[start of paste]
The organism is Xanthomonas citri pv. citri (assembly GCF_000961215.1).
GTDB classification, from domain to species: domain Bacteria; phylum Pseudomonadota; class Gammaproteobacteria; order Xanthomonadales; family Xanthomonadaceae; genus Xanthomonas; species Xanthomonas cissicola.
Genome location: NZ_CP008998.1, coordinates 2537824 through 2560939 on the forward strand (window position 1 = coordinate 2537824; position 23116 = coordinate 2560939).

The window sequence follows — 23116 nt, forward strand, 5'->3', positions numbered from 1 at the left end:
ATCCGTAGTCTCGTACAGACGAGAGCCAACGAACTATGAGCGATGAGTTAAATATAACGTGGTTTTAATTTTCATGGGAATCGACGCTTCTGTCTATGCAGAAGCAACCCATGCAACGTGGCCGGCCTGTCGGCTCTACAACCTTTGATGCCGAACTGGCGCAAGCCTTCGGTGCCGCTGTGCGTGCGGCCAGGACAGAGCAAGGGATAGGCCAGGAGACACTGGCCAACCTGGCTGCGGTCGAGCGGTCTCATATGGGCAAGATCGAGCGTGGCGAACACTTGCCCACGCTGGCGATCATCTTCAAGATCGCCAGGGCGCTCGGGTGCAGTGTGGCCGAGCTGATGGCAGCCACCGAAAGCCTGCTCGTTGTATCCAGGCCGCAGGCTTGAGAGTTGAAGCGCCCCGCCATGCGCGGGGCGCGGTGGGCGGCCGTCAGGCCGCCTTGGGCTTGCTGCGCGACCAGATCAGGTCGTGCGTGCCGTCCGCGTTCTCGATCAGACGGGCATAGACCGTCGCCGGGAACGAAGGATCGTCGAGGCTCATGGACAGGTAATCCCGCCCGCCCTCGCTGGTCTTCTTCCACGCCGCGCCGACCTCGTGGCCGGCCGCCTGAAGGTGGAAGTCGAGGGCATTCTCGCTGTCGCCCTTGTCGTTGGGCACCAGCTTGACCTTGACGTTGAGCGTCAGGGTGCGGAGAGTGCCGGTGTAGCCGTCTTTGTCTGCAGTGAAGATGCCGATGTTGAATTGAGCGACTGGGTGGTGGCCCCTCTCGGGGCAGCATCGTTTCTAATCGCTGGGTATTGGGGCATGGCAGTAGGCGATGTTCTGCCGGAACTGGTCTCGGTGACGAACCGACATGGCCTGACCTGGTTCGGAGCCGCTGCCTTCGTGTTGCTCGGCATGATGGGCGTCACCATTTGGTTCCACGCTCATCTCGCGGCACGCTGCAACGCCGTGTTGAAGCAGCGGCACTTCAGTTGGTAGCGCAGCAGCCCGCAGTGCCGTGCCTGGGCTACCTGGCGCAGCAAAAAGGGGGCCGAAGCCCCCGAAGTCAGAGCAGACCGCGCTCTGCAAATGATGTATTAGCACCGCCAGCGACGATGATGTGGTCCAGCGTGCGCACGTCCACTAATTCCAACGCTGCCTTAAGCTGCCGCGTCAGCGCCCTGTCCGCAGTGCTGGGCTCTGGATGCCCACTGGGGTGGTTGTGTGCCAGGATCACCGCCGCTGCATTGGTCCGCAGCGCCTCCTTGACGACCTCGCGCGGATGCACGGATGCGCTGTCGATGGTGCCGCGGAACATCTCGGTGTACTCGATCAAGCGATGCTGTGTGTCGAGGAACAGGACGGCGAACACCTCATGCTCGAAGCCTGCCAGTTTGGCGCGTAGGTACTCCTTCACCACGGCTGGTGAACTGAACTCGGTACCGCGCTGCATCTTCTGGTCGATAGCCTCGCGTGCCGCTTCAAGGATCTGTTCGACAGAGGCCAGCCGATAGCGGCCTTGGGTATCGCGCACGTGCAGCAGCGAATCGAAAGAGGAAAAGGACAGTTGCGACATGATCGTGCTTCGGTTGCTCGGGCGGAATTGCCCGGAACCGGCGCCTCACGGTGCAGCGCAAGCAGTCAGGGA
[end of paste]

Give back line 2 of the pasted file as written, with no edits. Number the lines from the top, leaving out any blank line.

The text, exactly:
GTDB classification, from domain to species: domain Bacteria; phylum Pseudomonadota; class Gammaproteobacteria; order Xanthomonadales; family Xanthomonadaceae; genus Xanthomonas; species Xanthomonas cissicola.